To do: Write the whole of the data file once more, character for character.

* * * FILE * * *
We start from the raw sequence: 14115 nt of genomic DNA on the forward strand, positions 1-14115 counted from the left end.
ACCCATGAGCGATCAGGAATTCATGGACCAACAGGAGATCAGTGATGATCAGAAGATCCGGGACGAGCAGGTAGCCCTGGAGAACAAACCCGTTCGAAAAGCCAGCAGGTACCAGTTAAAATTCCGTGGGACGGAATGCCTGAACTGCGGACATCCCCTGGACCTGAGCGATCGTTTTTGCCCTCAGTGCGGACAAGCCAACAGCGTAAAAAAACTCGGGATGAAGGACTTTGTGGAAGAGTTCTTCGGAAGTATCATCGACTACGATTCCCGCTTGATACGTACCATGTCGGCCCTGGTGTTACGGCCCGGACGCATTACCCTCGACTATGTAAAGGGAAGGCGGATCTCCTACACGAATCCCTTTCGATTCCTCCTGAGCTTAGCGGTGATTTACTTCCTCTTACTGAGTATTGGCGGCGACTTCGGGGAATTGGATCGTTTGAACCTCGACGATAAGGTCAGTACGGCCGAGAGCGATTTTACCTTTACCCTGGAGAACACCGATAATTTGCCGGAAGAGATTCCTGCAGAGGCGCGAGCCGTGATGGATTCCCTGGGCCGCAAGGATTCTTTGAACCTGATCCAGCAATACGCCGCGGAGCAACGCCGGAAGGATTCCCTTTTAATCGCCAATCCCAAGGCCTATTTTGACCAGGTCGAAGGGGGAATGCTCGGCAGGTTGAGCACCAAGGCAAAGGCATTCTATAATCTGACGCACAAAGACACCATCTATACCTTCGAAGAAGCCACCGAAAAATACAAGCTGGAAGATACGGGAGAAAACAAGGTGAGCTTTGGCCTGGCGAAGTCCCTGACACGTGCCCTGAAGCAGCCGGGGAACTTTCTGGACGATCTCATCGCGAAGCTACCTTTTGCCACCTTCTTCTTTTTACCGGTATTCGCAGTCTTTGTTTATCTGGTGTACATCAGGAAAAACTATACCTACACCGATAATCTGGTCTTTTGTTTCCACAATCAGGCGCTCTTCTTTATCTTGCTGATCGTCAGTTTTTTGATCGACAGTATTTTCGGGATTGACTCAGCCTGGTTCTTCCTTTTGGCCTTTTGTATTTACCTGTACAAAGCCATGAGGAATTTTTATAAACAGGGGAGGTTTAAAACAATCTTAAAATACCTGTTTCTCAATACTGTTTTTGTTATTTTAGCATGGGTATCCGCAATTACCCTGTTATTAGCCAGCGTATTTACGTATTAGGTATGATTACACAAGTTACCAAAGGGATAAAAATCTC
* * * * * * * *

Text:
We start from the raw sequence: 14115 nt of genomic DNA on the forward strand, positions 1-14115 counted from the left end.
ACCCATGAGCGATCAGGAATTCATGGACCAACAGGAGATCAGTGATGATCAGAAGATCCGGGACGAGCAGGTAGCCCTGGAGAACAAACCCGTTCGAAAAGCCAGCAGGTACCAGTTAAAATTCCGTGGGACGGAATGCCTGAACTGCGGACATCCCCTGGACCTGAGCGATCGTTTTTGCCCTCAGTGCGGACAAGCCAACAGCGTAAAAAAACTCGGGATGAAGGACTTTGTGGAAGAGTTCTTCGGAAGTATCATCGACTACGATTCCCGCTTGATACGTACCATGTCGGCCCTGGTGTTACGGCCCGGACGCATTACCCTCGACTATGTAAAGGGAAGGCGGATCTCCTACACGAATCCCTTTCGATTCCTCCTGAGCTTAGCGGTGATTTACTTCCTCTTACTGAGTATTGGCGGCGACTTCGGGGAATTGGATCGTTTGAACCTCGACGATAAGGTCAGTACGGCCGAGAGCGATTTTACCTTTACCCTGGAGAACACCGATAATTTGCCGGAAGAGATTCCTGCAGAGGCGCGAGCCGTGATGGATTCCCTGGGCCGCAAGGATTCTTTGAACCTGATCCAGCAATACGCCGCGGAGCAACGCCGGAAGGATTCCCTTTTAATCGCCAATCCCAAGGCCTATTTTGACCAGGTCGAAGGGGGAATGCTCGGCAGGTTGAGCACCAAGGCAAAGGCATTCTATAATCTGACGCACAAAGACACCATCTATACCTTCGAAGAAGCCACCGAAAAATACAAGCTGGAAGATACGGGAGAAAACAAGGTGAGCTTTGGCCTGGCGAAGTCCCTGACACGTGCCCTGAAGCAGCCGGGGAACTTTCTGGACGATCTCATCGCGAAGCTACCTTTTGCCACCTTCTTCTTTTTACCGGTATTCGCAGTCTTTGTTTATCTGGTGTACATCAGGAAAAACTATACCTACACCGATAATCTGGTCTTTTGTTTCCACAATCAGGCGCTCTTCTTTATCTTGCTGATCGTCAGTTTTTTGATCGACAGTATTTTCGGGATTGACTCAGCCTGGTTCTTCCTTTTGGCCTTTTGTATTTACCTGTACAAAGCCATGAGGAATTTTTATAAACAGGGGAGGTTTAAAACAATCTTAAAATACCTGTTTCTCAATACTGTTTTTGTTATTTTAGCATGGGTATCCGCAATTACCCTGTTATTAGCCAGCGTATTTACGTATTAGGTATGATTACACAAGTTACCAAAGGGATAAAAATCTC